The other day I felt nostalgic and wondered over to the great archive.org site, originally to look for Commodore 64 material. Then, I thought, what the hell! and typed ‘cray’ into the search box. Lo and behold, a lot of hits! There are manuals, a CD image with some marketing or teaching material on it, but among them, two interesting CD images:

Both are UNICOS install images. I’ll have to see if they are complete and what version (and for what machine) they are, but I wanted to share the news: it appears that there is now a publicly available OS image (maybe even two) for my simulator.

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5 thoughts on “UNICOS UPDATE

  1. Thanks for releasing the emulator, it was great fun getting this to run!

    I never could get into the online cray system, but it’s great to get UNICOS at home to mess with! Such an incredible experience!

  2. For the curious, CD1 seems to be UNICOS for the J90, and CD2 is for the SV1 judging by unicos_exe/version info.

    Have you had any luck moving forward with these? From what I glean from reading the TCL/tk install scripts, all that is really needed is to make a UNICOS filesystem (you’d have to do that) and then decompress and unarchive the files in the unicos_exe directory into that filesystem.

    • I didn’t look in too much detail, but I believe that – if indeed they are just install CDs – my setup script and instructions in the repository should work with them. You need a bit more then a file-system: a configuration file and a kernel image as well. These two are also included in the install CD, just under some weird location, among files needed for the IOS-es. As far as the root file-system is concerned, the normal install procedure mounted a RAM file-system, which is provided on the install CD. This contained a minimal functional image, enough to get the hard drives formatted and the real system moved over and extracted.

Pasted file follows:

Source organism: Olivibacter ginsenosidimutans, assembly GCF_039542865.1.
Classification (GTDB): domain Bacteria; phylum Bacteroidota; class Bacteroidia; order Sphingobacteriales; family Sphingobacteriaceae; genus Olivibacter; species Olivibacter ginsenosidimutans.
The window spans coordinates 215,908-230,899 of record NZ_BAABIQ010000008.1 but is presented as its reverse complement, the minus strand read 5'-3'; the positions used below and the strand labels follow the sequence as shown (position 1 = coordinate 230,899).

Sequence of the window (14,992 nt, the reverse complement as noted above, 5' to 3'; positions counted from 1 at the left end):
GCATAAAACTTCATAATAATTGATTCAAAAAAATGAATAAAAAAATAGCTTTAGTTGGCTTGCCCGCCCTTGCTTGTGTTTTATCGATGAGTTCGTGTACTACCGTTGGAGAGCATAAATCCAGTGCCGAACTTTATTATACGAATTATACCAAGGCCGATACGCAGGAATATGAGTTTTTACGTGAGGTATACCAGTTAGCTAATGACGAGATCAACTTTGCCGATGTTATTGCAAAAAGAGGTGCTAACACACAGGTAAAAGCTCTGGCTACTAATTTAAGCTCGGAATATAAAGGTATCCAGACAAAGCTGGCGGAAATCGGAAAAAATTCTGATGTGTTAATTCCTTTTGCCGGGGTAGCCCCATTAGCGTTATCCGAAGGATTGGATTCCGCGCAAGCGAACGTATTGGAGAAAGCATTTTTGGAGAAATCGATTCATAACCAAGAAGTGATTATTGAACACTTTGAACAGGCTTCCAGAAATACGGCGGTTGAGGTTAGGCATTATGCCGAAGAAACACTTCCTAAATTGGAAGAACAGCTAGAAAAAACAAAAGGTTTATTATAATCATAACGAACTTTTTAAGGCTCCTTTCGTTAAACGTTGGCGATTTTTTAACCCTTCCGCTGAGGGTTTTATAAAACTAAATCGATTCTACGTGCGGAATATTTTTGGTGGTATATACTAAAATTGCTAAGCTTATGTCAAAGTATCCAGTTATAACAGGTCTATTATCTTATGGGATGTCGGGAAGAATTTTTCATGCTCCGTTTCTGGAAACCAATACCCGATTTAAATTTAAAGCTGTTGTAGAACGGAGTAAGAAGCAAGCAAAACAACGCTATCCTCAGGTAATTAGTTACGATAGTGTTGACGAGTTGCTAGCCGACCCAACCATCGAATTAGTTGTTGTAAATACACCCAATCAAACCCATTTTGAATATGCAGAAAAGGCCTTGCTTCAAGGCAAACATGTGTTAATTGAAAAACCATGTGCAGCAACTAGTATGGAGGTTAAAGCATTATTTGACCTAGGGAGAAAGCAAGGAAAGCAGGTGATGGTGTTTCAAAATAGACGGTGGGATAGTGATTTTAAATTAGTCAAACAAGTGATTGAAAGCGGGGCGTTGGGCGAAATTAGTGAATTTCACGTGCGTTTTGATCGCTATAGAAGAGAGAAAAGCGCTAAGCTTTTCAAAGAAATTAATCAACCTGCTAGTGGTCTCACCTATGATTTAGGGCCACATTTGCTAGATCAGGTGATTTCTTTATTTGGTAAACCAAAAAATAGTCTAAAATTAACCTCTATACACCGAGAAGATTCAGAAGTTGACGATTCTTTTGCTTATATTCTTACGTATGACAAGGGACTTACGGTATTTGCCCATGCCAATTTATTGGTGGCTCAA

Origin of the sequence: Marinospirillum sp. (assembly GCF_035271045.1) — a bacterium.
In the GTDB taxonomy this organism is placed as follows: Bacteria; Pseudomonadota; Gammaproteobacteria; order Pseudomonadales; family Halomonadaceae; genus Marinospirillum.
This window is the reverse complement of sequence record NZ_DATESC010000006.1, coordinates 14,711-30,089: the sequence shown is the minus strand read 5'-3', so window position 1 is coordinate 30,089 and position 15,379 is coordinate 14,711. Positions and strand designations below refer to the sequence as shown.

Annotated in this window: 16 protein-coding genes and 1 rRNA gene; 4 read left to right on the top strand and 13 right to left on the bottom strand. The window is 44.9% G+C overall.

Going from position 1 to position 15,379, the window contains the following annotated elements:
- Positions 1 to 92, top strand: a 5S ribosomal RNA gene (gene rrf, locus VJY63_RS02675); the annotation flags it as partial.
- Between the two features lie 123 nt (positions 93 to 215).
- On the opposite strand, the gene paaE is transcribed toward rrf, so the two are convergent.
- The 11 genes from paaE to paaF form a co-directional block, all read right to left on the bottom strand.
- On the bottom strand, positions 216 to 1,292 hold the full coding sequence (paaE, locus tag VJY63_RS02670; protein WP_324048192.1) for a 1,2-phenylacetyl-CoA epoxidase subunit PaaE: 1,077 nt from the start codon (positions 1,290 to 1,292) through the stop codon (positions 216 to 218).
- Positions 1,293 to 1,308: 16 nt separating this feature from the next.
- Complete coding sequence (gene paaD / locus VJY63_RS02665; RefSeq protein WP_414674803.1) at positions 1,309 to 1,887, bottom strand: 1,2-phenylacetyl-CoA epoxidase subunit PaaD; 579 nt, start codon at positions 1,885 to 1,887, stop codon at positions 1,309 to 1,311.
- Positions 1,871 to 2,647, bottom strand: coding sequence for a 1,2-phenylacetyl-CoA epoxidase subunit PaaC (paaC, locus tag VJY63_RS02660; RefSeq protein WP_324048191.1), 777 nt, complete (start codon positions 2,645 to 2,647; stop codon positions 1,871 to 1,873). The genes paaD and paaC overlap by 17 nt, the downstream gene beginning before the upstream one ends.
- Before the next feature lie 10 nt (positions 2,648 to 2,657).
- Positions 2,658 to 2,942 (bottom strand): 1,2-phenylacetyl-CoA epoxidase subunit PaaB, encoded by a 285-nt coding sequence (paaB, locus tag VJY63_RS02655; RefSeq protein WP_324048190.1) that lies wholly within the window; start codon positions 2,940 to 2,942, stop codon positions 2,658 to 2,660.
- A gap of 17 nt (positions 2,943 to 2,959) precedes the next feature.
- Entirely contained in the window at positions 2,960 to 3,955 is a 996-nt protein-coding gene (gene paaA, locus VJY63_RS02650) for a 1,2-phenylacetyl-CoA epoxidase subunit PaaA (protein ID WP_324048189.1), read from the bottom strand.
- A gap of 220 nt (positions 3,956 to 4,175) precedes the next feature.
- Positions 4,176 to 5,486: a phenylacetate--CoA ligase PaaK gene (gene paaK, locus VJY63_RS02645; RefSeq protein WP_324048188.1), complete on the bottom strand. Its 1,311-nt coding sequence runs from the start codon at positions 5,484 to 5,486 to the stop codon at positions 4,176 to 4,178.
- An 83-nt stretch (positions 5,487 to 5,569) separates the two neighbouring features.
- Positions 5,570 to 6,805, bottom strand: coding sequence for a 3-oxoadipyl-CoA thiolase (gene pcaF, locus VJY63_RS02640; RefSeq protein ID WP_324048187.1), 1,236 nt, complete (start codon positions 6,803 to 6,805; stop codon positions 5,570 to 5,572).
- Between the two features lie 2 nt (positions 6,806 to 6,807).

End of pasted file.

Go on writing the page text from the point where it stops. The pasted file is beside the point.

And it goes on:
• I uploaded my installs over on archive.org:


      The only thing I did slightly different is that I decompressed them on the host as it’s much more faster, the initial install took overnight, decompressing on the host had it around 30 minutes, I just wanted to re-install for the sake of reproducibility.

      The C compiler is barely there, its super not friendly, and sadly there is no Fortran included in the base OS, I guess you were expected to buy (much better) compilers separately. So no ‘super computer powered snoopy calendars’. I haven’t tried F2C, but even the Infocom87 interpreter didn’t run.

      • Thanks for the work!

        Indeed, there was another package that contained the compilers debuggers and libraries. I thought I written about them, but I guess I haven’t. Maybe I should… At any rate, this package was not only extra you needed to pay for but it was protected by a FlexLM license file. So, even though I got access to the distribution, I still couldn’t run the tools (and good luck getting a license file for something that was released 20+ years ago for a defunct machine by an – in practice – defunct company). So, I rolled up my sleeves and removed the copy-protection from the executables. You can check out the result on the on-line simulator: all the tools, the C, C++, Fortran compilers (even an X11-based visual debugger, called TotalView) are there and functional.


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